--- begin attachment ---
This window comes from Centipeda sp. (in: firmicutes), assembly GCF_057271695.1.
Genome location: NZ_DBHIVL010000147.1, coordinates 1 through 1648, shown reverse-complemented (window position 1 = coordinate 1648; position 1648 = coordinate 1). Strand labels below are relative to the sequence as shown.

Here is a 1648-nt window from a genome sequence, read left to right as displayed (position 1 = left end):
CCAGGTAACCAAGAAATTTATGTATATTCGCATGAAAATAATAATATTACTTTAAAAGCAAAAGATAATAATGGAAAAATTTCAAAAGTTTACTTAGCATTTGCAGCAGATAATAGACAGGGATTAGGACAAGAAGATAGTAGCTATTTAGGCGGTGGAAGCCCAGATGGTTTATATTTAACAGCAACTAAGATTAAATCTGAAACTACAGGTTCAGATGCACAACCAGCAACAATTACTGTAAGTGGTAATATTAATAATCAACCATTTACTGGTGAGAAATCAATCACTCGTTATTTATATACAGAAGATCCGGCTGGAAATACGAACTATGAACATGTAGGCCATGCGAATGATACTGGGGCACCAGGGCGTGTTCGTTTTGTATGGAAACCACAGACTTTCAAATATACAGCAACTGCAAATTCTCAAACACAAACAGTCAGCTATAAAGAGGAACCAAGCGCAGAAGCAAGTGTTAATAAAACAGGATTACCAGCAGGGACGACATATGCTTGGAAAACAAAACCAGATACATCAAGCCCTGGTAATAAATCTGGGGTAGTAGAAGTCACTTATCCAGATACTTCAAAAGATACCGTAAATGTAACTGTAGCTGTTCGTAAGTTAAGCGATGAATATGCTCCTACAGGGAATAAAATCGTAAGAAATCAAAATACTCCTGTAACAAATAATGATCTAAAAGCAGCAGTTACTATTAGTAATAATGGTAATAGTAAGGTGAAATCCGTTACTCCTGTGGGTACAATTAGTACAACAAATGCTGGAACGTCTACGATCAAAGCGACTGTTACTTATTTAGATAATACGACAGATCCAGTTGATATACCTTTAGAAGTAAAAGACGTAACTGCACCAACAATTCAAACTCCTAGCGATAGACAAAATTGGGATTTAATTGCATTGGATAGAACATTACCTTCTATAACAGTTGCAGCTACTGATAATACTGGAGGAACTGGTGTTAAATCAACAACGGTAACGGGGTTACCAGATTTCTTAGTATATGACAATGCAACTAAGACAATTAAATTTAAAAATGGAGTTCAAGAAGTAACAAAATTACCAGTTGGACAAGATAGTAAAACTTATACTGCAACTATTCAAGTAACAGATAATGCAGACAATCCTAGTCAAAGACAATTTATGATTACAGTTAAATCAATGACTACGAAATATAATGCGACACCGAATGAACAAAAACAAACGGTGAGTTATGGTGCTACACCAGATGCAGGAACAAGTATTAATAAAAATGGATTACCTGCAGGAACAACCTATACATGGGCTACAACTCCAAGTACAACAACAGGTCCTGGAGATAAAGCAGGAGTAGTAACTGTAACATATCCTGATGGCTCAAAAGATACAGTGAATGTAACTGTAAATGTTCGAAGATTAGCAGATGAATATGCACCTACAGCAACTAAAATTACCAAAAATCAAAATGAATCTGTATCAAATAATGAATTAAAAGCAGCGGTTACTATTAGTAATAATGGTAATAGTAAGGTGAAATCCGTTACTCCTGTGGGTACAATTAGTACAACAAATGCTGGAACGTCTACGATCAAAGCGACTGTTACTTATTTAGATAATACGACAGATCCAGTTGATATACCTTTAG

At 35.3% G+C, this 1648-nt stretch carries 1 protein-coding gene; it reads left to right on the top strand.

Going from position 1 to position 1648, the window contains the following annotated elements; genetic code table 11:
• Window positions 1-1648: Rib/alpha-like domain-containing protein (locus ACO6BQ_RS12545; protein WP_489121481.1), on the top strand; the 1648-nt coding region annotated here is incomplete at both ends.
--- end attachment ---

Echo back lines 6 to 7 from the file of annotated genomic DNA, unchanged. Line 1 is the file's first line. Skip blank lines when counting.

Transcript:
Going from position 1 to position 1648, the window contains the following annotated elements; genetic code table 11:
• Window positions 1-1648: Rib/alpha-like domain-containing protein (locus ACO6BQ_RS12545; protein WP_489121481.1), on the top strand; the 1648-nt coding region annotated here is incomplete at both ends.